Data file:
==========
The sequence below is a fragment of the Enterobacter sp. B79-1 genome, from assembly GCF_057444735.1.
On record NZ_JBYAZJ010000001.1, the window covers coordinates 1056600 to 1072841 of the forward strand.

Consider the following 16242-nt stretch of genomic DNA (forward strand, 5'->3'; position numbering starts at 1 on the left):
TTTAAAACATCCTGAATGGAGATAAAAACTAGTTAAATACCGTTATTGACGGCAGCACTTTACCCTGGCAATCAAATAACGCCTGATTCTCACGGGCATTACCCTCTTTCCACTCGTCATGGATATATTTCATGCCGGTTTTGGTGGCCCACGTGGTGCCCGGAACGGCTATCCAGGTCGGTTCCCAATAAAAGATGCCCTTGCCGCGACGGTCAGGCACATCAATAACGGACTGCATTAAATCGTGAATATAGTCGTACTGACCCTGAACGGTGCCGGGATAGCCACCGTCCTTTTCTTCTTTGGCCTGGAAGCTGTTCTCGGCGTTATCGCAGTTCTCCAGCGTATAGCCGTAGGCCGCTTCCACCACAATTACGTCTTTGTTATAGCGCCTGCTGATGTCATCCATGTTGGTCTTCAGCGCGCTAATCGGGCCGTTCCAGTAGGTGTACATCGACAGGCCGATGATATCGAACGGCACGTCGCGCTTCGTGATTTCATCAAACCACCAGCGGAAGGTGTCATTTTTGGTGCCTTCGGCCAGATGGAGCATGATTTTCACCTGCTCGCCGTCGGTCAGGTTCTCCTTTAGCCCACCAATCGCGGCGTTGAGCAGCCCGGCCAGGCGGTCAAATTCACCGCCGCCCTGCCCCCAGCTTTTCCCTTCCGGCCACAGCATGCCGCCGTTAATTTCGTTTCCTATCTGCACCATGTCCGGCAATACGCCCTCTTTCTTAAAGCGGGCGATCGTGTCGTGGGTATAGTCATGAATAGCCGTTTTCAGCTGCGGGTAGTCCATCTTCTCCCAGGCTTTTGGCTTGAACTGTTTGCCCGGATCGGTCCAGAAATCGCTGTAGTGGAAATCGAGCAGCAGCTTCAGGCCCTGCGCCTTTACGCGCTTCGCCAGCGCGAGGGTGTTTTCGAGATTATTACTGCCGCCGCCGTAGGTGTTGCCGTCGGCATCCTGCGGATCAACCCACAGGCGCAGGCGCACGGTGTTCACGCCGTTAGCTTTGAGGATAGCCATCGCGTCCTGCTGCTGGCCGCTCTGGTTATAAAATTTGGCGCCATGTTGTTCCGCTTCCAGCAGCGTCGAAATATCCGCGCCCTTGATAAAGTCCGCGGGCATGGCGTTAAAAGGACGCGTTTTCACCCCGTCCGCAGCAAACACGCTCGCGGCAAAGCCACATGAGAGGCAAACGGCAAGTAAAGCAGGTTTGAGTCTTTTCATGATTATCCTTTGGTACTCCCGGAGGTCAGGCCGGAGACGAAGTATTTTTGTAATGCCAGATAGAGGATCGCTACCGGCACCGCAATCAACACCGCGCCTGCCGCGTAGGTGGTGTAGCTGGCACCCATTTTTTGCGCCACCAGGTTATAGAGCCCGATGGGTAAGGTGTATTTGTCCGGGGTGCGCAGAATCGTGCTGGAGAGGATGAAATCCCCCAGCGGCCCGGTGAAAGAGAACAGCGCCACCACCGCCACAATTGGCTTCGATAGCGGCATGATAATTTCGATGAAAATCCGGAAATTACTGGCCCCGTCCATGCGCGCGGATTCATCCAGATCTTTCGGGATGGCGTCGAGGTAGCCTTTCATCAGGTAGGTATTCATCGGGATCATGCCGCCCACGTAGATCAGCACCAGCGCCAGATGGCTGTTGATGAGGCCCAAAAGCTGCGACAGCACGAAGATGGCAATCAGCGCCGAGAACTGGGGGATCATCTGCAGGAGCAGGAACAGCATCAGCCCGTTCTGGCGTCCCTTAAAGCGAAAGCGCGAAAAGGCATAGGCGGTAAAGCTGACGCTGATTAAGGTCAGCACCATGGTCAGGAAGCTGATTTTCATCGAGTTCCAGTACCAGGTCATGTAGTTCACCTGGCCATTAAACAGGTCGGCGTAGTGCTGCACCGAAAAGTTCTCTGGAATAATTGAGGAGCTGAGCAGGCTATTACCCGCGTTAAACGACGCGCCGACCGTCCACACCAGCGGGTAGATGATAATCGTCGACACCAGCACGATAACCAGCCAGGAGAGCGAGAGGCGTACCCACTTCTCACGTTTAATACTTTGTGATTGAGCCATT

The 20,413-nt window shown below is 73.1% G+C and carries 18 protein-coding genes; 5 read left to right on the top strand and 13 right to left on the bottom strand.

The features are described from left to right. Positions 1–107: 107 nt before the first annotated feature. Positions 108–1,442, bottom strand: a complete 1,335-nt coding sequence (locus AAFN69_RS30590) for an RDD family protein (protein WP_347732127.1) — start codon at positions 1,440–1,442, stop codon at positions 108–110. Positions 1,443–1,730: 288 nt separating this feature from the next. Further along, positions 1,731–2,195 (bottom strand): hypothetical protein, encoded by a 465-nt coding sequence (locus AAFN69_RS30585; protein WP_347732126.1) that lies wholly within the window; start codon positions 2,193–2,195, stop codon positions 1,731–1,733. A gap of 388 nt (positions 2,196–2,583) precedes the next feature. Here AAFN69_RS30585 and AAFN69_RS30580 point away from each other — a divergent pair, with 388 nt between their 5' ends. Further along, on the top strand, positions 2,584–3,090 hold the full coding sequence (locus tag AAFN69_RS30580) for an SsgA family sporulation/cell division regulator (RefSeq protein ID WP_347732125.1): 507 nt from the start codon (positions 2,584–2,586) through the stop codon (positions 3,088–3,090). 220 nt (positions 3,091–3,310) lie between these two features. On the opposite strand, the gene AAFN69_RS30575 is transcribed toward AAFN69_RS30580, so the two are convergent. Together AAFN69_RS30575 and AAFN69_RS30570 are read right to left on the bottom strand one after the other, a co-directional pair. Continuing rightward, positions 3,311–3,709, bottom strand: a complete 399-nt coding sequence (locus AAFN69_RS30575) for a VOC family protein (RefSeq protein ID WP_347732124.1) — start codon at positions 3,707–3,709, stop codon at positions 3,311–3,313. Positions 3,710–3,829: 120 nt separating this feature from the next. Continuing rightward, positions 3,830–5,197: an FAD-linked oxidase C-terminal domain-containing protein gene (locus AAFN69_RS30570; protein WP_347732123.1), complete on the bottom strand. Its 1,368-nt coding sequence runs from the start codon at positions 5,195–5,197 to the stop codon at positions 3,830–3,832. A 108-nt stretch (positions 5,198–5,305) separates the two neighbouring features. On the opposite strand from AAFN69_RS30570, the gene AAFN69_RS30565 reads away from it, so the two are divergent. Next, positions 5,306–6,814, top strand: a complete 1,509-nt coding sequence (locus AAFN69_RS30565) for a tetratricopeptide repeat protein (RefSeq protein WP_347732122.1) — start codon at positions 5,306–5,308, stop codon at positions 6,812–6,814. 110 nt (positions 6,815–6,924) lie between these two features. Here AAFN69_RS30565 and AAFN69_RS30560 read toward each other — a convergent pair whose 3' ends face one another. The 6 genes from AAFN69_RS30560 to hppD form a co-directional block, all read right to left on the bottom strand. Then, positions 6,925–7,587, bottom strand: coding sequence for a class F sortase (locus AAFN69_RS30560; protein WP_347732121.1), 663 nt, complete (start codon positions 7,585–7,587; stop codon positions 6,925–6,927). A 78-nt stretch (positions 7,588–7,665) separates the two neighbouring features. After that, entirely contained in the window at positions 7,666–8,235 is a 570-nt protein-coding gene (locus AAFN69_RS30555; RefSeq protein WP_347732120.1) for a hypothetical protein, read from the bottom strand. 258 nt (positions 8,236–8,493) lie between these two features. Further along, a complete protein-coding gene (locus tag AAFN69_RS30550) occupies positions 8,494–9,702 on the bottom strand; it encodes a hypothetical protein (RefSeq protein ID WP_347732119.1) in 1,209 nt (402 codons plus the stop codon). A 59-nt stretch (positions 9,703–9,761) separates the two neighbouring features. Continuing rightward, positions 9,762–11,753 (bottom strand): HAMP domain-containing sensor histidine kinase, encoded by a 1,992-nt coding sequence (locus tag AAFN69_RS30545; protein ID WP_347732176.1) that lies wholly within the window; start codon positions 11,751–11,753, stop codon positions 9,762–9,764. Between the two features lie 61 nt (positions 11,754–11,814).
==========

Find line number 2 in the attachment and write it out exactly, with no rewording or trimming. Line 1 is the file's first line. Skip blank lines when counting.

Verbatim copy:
On record NZ_JBYAZJ010000001.1, the window covers coordinates 1056600 to 1072841 of the forward strand.